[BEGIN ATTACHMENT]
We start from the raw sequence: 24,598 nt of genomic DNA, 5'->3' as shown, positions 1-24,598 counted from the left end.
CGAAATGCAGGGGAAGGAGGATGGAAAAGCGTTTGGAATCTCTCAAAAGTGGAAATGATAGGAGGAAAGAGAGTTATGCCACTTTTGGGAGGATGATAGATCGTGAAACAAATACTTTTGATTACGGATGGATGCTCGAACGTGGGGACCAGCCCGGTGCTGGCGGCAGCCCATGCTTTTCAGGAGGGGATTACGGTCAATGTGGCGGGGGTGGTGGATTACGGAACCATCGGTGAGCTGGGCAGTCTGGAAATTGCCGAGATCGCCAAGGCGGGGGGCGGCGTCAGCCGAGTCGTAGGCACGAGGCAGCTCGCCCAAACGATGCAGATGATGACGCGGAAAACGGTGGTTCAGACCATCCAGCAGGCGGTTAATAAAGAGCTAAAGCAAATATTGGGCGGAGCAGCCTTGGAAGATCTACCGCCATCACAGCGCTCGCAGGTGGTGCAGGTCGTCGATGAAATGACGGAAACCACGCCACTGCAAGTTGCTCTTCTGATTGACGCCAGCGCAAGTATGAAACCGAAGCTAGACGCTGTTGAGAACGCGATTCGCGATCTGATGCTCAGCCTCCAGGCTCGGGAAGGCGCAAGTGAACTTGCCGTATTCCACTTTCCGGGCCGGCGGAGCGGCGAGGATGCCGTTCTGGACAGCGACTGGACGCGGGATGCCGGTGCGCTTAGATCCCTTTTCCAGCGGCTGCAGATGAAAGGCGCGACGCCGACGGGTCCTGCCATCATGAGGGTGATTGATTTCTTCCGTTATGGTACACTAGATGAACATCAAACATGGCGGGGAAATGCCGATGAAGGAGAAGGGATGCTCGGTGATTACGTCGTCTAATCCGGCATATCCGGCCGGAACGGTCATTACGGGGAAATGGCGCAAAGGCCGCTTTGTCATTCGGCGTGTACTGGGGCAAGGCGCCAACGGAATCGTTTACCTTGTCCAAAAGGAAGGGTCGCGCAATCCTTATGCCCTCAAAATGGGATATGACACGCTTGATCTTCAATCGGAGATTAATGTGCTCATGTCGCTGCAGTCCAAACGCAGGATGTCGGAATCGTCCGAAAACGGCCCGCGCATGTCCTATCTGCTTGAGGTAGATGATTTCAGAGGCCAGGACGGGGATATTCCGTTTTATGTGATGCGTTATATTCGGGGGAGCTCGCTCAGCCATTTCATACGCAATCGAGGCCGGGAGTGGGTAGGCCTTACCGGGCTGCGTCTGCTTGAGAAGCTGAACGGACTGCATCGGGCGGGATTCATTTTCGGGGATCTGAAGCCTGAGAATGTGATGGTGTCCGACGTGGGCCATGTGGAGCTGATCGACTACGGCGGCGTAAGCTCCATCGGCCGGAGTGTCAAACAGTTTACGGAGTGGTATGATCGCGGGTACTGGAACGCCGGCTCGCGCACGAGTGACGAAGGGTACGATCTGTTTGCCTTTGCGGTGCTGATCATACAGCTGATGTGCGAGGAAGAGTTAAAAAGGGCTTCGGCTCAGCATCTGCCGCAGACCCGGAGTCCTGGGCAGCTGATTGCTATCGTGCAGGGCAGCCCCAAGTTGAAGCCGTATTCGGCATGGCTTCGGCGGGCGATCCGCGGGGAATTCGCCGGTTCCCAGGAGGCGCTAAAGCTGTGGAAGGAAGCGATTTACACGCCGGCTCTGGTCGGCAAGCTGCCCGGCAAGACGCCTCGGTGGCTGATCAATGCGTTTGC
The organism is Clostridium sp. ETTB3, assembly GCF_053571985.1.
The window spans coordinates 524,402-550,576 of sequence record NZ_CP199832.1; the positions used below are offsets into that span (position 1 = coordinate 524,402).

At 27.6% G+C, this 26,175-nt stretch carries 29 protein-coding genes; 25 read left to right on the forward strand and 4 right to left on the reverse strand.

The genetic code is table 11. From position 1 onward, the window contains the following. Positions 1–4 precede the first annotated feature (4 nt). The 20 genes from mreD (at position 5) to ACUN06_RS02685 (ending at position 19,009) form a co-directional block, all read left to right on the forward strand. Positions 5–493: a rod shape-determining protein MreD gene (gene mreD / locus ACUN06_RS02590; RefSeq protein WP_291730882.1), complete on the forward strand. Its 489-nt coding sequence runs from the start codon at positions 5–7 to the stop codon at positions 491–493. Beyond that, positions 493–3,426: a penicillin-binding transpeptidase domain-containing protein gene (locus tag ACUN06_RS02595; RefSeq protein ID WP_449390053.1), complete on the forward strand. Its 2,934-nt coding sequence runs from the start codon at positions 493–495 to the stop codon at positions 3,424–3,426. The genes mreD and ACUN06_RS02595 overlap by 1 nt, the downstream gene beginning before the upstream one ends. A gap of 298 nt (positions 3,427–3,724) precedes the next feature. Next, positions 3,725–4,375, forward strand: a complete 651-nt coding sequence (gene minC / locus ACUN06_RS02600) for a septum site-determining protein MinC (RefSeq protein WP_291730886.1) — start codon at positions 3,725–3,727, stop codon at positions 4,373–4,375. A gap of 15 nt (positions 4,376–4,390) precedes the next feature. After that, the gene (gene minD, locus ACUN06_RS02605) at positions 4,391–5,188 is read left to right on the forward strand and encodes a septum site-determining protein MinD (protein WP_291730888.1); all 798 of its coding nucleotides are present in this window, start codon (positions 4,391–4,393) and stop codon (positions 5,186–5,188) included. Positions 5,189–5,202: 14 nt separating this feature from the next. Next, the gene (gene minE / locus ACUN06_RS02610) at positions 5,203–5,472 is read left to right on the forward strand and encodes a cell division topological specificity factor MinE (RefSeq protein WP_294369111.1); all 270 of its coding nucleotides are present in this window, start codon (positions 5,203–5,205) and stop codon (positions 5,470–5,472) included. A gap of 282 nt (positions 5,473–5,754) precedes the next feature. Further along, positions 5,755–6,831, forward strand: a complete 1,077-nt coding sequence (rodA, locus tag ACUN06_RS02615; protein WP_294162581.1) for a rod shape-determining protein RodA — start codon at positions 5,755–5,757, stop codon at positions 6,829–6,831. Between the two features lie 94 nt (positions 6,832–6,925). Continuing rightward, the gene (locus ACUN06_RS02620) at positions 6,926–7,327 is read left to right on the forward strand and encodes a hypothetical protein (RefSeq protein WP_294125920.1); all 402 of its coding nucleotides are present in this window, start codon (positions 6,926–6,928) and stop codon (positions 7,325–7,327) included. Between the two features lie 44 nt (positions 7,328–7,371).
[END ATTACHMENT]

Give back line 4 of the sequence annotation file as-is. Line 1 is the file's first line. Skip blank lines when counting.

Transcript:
The window spans coordinates 524,402-550,576 of sequence record NZ_CP199832.1; the positions used below are offsets into that span (position 1 = coordinate 524,402).